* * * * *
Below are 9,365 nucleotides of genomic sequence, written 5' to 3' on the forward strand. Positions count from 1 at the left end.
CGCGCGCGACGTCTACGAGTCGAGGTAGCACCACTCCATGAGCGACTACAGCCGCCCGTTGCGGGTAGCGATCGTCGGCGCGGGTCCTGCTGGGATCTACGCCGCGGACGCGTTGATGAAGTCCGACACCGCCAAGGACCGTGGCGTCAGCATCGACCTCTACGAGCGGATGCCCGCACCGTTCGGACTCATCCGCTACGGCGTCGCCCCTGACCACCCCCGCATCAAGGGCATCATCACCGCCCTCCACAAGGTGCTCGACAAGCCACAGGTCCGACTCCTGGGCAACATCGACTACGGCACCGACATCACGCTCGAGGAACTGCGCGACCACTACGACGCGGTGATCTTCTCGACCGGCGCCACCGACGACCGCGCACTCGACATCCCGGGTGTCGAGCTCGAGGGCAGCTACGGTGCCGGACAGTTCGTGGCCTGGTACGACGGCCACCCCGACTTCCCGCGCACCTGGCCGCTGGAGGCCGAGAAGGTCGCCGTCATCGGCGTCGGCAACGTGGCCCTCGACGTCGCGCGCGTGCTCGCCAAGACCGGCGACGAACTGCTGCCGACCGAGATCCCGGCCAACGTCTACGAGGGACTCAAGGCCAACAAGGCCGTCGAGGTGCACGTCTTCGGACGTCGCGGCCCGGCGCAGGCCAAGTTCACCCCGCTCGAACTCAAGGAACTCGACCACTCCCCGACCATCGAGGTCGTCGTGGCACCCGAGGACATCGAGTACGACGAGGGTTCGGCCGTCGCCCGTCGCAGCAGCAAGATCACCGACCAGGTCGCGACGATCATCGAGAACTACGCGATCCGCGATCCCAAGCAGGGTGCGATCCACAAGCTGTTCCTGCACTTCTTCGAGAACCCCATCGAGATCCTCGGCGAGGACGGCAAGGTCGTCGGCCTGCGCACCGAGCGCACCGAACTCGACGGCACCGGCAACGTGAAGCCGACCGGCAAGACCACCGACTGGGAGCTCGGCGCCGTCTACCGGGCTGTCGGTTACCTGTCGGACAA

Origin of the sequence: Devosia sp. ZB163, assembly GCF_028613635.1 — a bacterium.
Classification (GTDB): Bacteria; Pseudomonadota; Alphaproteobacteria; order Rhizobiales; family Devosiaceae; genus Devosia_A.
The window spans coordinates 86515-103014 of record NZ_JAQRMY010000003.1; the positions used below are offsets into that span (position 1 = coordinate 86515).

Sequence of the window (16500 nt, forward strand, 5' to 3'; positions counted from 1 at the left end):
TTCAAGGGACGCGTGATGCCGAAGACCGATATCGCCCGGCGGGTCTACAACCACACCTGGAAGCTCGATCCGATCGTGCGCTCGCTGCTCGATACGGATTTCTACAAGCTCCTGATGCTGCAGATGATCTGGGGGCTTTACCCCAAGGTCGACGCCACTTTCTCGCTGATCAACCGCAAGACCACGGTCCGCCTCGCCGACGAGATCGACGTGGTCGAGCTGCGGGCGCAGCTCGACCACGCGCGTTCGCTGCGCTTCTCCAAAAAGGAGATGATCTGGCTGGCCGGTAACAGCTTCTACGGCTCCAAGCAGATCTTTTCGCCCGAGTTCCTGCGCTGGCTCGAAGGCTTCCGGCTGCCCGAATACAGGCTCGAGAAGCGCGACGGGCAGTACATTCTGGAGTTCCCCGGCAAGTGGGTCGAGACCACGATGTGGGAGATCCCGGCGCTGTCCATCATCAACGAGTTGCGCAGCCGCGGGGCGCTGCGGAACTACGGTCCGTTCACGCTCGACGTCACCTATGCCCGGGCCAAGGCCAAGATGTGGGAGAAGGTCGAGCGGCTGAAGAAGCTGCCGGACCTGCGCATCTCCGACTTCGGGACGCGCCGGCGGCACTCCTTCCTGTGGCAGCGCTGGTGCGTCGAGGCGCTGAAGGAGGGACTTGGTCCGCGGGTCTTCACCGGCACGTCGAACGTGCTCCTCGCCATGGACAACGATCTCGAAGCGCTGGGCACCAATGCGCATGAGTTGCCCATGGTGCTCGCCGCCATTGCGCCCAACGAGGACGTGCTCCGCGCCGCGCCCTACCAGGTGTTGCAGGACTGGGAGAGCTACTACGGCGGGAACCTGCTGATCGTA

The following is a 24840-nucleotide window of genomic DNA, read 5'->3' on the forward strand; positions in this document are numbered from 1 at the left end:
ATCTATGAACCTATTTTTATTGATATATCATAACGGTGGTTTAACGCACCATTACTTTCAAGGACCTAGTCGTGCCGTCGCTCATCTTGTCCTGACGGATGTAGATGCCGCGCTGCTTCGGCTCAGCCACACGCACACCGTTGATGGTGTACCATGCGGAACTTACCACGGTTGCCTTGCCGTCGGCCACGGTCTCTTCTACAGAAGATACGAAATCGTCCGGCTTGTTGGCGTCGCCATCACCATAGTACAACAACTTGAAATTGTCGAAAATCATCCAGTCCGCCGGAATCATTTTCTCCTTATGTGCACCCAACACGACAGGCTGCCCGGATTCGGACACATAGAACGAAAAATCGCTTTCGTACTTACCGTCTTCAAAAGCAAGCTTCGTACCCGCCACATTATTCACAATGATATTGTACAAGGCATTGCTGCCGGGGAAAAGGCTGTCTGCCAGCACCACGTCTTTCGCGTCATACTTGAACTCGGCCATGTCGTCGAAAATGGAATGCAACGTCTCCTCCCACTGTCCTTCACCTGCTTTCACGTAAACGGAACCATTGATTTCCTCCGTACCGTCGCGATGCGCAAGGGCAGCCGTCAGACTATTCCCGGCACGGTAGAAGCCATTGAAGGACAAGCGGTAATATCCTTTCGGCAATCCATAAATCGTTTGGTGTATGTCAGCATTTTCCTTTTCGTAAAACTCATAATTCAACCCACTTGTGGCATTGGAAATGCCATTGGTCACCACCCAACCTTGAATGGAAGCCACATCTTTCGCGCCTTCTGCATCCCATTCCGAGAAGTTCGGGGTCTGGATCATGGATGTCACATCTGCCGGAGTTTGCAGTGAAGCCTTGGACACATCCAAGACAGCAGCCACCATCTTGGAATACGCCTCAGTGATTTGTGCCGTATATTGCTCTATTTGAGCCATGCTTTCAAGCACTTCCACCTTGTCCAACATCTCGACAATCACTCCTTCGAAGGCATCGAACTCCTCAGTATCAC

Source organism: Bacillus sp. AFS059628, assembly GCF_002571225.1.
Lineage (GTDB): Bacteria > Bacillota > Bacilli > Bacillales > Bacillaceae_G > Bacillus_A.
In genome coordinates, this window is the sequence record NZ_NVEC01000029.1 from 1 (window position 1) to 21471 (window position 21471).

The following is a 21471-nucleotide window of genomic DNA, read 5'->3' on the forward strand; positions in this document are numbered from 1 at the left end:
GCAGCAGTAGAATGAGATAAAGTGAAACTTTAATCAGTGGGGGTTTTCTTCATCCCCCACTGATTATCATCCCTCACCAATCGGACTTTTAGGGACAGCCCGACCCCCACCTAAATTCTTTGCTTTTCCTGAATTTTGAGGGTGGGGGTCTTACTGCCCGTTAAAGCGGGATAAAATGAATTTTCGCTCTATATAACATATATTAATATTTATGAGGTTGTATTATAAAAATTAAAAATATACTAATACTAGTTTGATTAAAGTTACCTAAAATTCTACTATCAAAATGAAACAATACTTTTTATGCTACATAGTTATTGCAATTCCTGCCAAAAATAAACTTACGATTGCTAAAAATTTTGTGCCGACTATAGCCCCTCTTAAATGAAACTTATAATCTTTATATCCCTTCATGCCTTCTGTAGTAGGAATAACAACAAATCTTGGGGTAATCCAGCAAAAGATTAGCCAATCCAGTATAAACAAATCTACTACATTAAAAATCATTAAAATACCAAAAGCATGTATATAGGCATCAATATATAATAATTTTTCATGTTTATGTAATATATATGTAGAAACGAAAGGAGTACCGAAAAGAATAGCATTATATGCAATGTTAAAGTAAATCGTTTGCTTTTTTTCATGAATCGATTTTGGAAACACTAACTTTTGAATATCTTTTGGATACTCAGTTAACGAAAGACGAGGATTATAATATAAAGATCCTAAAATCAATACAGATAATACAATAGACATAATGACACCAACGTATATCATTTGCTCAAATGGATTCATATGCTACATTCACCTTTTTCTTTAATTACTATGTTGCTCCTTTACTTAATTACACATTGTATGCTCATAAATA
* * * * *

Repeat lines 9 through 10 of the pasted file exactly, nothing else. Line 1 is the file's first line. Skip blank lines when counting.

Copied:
ATCTATGAACCTATTTTTATTGATATATCATAACGGTGGTTTAACGCACCATTACTTTCAAGGACCTAGTCGTGCCGTCGCTCATCTTGTCCTGACGGATGTAGATGCCGCGCTGCTTCGGCTCAGCCACACGCACACCGTTGATGGTGTACCATGCGGAACTTACCACGGTTGCCTTGCCGTCGGCCACGGTCTCTTCTACAGAAGATACGAAATCGTCCGGCTTGTTGGCGTCGCCATCACCATAGTACAACAACTTGAAATTGTCGAAAATCATCCAGTCCGCCGGAATCATTTTCTCCTTATGTGCACCCAACACGACAGGCTGCCCGGATTCGGACACATAGAACGAAAAATCGCTTTCGTACTTACCGTCTTCAAAAGCAAGCTTCGTACCCGCCACATTATTCACAATGATATTGTACAAGGCATTGCTGCCGGGGAAAAGGCTGTCTGCCAGCACCACGTCTTTCGCGTCATACTTGAACTCGGCCATGTCGTCGAAAATGGAATGCAACGTCTCCTCCCACTGTCCTTCACCTGCTTTCACGTAAACGGAACCATTGATTTCCTCCGTACCGTCGCGATGCGCAAGGGCAGCCGTCAGACTATTCCCGGCACGGTAGAAGCCATTGAAGGACAAGCGGTAATATCCTTTCGGCAATCCATAAATCGTTTGGTGTATGTCAGCATTTTCCTTTTCGTAAAACTCATAATTCAACCCACTTGTGGCATTGGAAATGCCATTGGTCACCACCCAACCTTGAATGGAAGCCACATCTTTCGCGCCTTCTGCATCCCATTCCGAGAAGTTCGGGGTCTGGATCATGGATGTCACATCTGCCGGAGTTTGCAGTGAAGCCTTGGACACATCCAAGACAGCAGCCACCATCTTGGAATACGCCTCAGTGATTTGTGCCGTATATTGCTCTATTTGAGCCATGCTTTCAAGCACTTCCACCTTGTCCAACATCTCGACAATCACTCCTTCGAAGGCATCGAACTCCTCAGTATCAC

Source organism: Bacillus sp. AFS059628, assembly GCF_002571225.1.